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Discussion in 'Trumpet Discussion' started by oldenick, Nov 6, 2009.
I'll try not to be confusing in my conciseness--in my way of thinking most of trumpet playing consists of a "both/and," rather than an "either/or."
While the tongue level may (and I guess does) change when playing, I find it better to think of it as a symptom of good, efficient playing, rather than the cause.
The Colin approach can and does build technique, and has tons of "proof" that this approach works. Lots of players have improved and even had breakthroughs by consciously isolating the tongue level in practice. No bad-mouthing here.
Some players, however, have taken it to an extreme, and while having tons of technique also have sounds that are obnoxious and irritating--great for the screech chair, but out of place in a cathedral. The trumpet, in their hands, becomes a megaphone.
The flow studies are more "organic," and tend to get the trumpet to resonate more. Rather than using the megaphone concept where the trumpet amplifies and directs the "buzz," the idea is to get the whole air column excited, both in the trumpet and in the room. This too can be taken to the extreme, and some name players using this approach have crashed and burned in pieces like the Alpine Symphony.
Looking at trumpets, lightweight "lead" horns are built with the Colin approach in mind, heavily braced horns "go for the flow."
My suggestion would be to learn both, and use both to make music, while not getting caught up in the technique.
This is why I like the "Magic Bubble" concept in which we use the air to "push" the nodes and anti-nodes forward to go higher. Is this scientific? Heck no! It is a quasi-Zen way of getting the mind back to the air, back to the wind in our wind instrument. Then, when things are working, we can check to see what the tongue is doing, just out of curiosity.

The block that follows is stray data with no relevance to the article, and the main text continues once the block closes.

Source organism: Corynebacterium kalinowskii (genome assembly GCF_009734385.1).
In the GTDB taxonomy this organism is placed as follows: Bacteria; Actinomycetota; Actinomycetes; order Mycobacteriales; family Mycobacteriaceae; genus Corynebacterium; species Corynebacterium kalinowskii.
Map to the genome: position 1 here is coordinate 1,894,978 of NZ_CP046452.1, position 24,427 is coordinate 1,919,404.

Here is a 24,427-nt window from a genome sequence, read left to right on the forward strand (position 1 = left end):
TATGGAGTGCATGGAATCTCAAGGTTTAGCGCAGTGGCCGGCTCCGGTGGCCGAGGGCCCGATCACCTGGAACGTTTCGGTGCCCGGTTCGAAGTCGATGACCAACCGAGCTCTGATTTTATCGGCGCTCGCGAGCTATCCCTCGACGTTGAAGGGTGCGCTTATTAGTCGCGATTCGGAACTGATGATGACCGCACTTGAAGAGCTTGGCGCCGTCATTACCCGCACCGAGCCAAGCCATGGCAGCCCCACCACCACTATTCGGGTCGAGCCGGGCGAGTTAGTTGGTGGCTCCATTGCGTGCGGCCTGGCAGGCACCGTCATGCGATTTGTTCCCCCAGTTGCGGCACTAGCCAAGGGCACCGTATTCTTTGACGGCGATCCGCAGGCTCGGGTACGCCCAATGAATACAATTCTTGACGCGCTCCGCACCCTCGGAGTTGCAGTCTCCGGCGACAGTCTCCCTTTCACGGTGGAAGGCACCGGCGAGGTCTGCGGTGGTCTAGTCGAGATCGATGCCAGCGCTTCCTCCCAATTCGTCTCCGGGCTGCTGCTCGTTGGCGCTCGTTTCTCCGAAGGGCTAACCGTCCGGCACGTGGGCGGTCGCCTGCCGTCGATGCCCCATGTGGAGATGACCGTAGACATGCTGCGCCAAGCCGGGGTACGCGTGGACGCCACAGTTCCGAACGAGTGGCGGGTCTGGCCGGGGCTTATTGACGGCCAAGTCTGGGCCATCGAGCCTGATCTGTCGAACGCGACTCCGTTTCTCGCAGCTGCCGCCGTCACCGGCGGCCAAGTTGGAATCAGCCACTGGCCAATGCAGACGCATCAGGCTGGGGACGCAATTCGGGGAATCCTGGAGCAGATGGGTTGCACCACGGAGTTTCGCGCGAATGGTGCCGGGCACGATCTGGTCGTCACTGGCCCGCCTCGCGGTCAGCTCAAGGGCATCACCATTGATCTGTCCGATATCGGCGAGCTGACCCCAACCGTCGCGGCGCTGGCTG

Tongue level is a symptom of; not the cause of good playing.
Thanks for the insight VB! I think I'm going to re-read my Colin book tonight...
Could you give us more info on how taking the flow study approach to the extreme could cause someone to crash and burn?
There is documentation, but I refuse to mention the player (major orchestra status), the orchestra, or where he went to school. So, uhh, I guess not!
I can give an anecdote, though. I saw and heard Boston play Concerto for Orchestra in Stuttgart. Schlueter played beautifully, but without any "zing" to the sound, without any of the "grab you by the nether regions" approach that the piece deserves. Sounding nice is great, but the trumpet can, and should sometimes sound nasty.
Ever notice that some jazz/lead/commercial players sometimes make fun of "legit" players because they sound "wimpy?" (All in good fun, of course!) Rightly so!
This is why I like a both/and approach to playing, as opposed to an either/or.
Hope this clarifies!
Schlueter is hardly someone I would associate with that approach. Your first comment makes it sound as if the approach itself can limit players. I am not asking you to name the player, but asking if you can clarify your comment since you are offering one players bad day as a critique of an entire approach.
(Stuff in "[ ]" mine.)
Hey Diz, the original point was that of "both/and" rather than "either/or." Case in point--there are any number of gifted young (at least in my eyes) trumpeters that can play a beautiful, refined and elegant Samuel Goldenberg und Schmuÿle in Pictures. Unfortunately, Schmuÿle's message is neither beautiful, elegant nor refined! It is supposed to sound nasty and frantic and desperate! The best way of doing that is to raise the tongue "too" high, get a nasal sound, and couple that with an ugly sounding aluminium straight mute.
So yeah, I am saying that an approach that maximizes beauty at the expense of musical meaning does limit players. Not always, not in all circumstances, but sometimes.
That is why I advocate a "both/and" rather than an "either/or" approach to playing the trumpet.
For what it's worth, my take on this is that you use the right tool for the job - and that doesn't just mean the right gear setup, but also means the right technique for the intended outcome.
If you're playing lead in a big band, then smaller gear, higher tongue position, harder articulation, 'wedge' breathing, etc; playing an orchestral gig, then larger gear, a more natural breath, crisper attacks etc
The thing is that we need to be proficient in all these techniques and therefore need to regularly practice and maintain them. In my own routine, i practice each style/concept of music with a different setup and approach... i now have it so that it no longer presents much of a problem to switch approach depending on the music, though at first it threw a couple of spanners in the works, and feel much more comfortable and confident across the board.
- in my book, it's definitely a "both/and" rather than an "either/or" approach is what is required for a working professional musician these days.